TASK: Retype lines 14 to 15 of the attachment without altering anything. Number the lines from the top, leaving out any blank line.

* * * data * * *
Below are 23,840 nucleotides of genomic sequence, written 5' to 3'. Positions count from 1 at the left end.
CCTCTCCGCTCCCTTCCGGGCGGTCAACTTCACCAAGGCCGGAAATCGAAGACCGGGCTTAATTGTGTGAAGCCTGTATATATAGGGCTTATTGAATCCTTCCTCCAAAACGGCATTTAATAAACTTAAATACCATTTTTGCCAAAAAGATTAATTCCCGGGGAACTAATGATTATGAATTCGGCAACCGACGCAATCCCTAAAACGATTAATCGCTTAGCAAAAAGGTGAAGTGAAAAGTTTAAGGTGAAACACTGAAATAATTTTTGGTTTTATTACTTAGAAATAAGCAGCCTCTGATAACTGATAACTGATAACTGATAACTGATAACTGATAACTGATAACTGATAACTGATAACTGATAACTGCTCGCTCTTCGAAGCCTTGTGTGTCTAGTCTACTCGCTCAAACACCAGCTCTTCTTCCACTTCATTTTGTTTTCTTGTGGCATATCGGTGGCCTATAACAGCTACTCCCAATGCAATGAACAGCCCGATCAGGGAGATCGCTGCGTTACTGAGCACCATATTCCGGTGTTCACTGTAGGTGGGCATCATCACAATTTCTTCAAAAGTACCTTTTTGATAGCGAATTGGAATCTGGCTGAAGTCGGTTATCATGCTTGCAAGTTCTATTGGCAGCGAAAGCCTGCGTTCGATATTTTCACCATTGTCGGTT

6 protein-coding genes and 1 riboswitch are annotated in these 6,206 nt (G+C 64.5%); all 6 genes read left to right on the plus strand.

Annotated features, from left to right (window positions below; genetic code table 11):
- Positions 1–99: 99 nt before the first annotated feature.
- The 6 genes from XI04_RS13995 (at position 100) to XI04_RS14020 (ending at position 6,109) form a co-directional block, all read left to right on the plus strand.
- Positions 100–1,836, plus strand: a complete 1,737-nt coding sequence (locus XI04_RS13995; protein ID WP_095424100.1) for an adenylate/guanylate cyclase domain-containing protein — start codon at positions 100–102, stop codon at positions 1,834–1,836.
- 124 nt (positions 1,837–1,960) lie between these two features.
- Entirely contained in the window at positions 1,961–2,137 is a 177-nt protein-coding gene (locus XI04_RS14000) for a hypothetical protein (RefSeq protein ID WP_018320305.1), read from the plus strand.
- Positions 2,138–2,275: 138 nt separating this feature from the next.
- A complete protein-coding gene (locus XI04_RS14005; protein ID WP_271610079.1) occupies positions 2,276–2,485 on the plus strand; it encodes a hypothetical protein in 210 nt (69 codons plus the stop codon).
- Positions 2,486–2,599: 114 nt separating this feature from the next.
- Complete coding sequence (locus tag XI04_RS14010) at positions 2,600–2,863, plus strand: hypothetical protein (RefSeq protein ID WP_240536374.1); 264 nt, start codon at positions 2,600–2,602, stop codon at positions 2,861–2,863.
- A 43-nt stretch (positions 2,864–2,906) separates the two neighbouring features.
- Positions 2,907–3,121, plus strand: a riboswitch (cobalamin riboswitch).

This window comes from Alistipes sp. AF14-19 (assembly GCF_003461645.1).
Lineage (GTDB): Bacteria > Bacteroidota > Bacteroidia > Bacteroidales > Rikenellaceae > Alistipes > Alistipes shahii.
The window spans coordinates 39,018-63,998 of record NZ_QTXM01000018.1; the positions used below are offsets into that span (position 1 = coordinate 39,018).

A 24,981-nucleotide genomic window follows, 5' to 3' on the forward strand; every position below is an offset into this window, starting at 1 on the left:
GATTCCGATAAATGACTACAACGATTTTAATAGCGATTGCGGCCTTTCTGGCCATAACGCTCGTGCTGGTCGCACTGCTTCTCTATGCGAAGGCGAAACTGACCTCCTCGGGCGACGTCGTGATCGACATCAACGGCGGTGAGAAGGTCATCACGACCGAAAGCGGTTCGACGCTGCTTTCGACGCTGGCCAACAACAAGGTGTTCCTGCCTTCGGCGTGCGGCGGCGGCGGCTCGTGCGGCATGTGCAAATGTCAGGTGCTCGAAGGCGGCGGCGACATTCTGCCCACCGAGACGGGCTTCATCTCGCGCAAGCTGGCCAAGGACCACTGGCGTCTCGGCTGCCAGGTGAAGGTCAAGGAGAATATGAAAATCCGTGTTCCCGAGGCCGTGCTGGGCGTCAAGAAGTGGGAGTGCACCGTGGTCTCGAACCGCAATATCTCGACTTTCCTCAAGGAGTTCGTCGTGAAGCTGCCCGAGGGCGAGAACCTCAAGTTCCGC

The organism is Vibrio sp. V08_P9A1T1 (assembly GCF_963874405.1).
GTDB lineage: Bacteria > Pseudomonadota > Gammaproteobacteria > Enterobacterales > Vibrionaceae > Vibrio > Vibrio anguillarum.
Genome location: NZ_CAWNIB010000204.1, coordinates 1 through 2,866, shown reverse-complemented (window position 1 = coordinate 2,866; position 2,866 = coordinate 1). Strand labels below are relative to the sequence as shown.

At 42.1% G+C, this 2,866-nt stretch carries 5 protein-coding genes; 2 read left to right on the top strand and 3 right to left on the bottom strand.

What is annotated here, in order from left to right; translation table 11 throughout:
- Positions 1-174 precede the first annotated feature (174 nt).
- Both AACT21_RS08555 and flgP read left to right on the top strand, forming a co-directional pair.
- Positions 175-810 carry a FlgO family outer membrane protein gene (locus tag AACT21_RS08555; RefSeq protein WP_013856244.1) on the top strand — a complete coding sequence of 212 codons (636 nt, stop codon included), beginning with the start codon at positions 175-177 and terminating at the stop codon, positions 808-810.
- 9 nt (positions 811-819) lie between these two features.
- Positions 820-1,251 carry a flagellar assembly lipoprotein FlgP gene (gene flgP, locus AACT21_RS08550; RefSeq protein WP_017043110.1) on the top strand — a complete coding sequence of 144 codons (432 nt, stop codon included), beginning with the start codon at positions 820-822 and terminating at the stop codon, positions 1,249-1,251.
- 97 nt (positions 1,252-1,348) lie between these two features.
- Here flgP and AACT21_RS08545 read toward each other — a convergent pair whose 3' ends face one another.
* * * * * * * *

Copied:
- A 43-nt stretch (positions 2,864–2,906) separates the two neighbouring features.
- Positions 2,907–3,121, plus strand: a riboswitch (cobalamin riboswitch).